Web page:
Judge Speeds Case to Trial Seeking to Ban Trump from 2024 Ballot Over Capitol Riot Despite His Pleas

by Jessica
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A lawsuit seeking to prevent Donald Trump from appearing on the 2024 presidential ballot under the insurrection clause of the 14th Amendment is moving forward rapidly after a judge rejected Trump’s attempt to dismiss the case.

According to a report by Law and Crime on Thursday, October 12, 2023, the lawsuit was filed by a group of voters represented by Citizens for Responsibility and Ethics in Washington (CREW).

They argue that Trump’s role in the January 6, 2021 attack on the Capitol disqualifies him from public office under the 14th Amendment.

Judge Sarah Wallace of the 2nd Judicial District Court in Denver denied Trump’s request to dismiss the case under Colorado’s anti-SLAPP law.

Anti-SLAPP laws are meant to prevent frivolous lawsuits aimed at chilling free speech rights.

But the judge found this case qualifies for exemptions because it involves an important public interest and private enforcement is necessary.

Specifically, the judge wrote that “it is in the public interest that only qualified and faithful candidates be allowed to seek public office.”

She also said it is clearly important to ensure that “only constitutionally qualified candidates can seek to hold the highest office in the country.”

By rejecting Trump’s motion to dismiss, the case can now move forward rapidly to a trial on the merits scheduled for October 30.

The judge emphasized that her decision was purely based on the legal issues, not Trump’s political views.

The 14th Amendment’s insurrection clause prohibits anyone from holding public office who previously took an oath to uphold the Constitution but then engaged in “insurrection or rebellion” against the United States.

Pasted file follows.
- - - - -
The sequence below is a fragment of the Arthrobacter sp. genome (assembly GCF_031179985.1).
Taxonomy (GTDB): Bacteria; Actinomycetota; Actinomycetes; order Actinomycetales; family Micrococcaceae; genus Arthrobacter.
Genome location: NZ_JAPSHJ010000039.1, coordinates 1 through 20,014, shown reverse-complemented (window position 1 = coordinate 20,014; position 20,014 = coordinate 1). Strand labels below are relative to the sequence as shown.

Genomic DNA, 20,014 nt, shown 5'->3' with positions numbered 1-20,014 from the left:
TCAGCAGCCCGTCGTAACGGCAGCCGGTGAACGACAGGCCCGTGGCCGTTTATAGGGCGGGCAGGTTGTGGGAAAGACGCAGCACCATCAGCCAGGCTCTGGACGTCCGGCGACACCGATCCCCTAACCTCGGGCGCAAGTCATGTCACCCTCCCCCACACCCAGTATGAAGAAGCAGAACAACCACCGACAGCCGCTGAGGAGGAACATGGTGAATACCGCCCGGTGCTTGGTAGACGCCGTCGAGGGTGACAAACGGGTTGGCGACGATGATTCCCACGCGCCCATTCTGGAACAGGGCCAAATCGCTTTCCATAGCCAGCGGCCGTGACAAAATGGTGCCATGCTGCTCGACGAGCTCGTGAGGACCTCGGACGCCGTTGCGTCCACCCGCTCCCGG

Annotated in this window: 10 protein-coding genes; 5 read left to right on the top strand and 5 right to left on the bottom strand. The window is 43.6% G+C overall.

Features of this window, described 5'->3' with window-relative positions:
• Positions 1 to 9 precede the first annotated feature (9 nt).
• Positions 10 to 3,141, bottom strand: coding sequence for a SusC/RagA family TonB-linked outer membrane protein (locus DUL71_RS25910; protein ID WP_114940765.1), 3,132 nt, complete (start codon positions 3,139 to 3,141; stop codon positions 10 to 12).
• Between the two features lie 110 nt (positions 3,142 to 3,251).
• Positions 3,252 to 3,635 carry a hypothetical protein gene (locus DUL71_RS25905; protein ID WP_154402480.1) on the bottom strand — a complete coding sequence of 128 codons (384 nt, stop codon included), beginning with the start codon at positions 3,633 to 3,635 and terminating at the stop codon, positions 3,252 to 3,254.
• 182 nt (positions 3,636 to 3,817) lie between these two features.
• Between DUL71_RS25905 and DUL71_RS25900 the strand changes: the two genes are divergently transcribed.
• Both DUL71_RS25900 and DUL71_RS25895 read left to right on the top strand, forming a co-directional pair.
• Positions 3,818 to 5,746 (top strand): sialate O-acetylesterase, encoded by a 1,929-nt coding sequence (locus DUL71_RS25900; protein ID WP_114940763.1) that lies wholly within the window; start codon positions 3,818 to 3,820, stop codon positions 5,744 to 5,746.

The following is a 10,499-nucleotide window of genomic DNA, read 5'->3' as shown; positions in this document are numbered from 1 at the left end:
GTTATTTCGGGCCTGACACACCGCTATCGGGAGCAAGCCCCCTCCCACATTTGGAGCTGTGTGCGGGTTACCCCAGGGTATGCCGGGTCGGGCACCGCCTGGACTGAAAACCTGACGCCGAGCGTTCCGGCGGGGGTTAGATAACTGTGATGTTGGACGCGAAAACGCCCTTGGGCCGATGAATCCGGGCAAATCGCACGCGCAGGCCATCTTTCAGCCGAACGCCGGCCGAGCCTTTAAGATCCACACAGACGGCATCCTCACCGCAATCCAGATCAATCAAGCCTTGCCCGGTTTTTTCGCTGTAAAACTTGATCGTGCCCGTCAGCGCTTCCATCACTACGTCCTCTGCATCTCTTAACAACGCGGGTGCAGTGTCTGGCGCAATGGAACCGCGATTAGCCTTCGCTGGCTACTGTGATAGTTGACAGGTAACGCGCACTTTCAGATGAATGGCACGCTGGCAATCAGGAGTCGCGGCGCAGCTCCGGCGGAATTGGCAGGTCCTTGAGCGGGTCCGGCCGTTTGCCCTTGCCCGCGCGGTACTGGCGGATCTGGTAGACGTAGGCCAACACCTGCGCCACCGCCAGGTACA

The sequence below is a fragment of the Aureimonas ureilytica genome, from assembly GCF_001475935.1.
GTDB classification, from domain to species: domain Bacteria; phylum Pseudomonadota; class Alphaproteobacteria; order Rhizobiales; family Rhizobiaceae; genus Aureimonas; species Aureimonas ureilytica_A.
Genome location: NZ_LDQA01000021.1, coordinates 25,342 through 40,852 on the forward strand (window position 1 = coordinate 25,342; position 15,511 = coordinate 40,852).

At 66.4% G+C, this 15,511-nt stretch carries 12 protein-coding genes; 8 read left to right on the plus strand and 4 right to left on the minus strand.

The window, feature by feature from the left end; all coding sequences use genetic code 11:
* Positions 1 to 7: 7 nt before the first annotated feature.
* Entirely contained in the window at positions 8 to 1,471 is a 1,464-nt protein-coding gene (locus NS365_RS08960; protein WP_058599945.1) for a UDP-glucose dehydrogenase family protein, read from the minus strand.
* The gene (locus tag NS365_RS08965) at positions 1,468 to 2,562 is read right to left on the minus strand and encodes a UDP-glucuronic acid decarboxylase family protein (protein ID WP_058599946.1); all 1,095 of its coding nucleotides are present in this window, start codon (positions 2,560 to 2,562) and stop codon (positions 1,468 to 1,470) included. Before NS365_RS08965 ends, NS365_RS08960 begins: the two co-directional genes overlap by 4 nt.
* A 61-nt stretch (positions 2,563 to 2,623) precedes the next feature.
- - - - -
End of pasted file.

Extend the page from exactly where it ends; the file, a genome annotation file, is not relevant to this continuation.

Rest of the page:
The lawsuit argues Trump’s efforts to overturn the 2020 election results, including his speech on January 6, violated this clause.

Trump’s lawyers claimed the insurrection clause does not apply to the president and does not prohibit simply running for office again.

But legal experts have disputed these arguments, noting the clause’s broad language contains no exceptions.

While this is not the only lawsuit trying to keep Trump off the 2024 ballot for effectively leading an insurrection, it is the furthest along in court proceedings.

The outcome of the case could have major implications for Trump’s political future and the 2024 election.

With the case now set for an expedited trial, both sides will have to present evidence and arguments regarding Trump’s conduct surrounding January 6.

The judge’s decision shows courts are taking these lawsuits seriously, rather than dismissing them outright as Trump hoped.

The voters still face the significant challenge of proving Trump engaged in insurrection, but the case will at least be heard.

 

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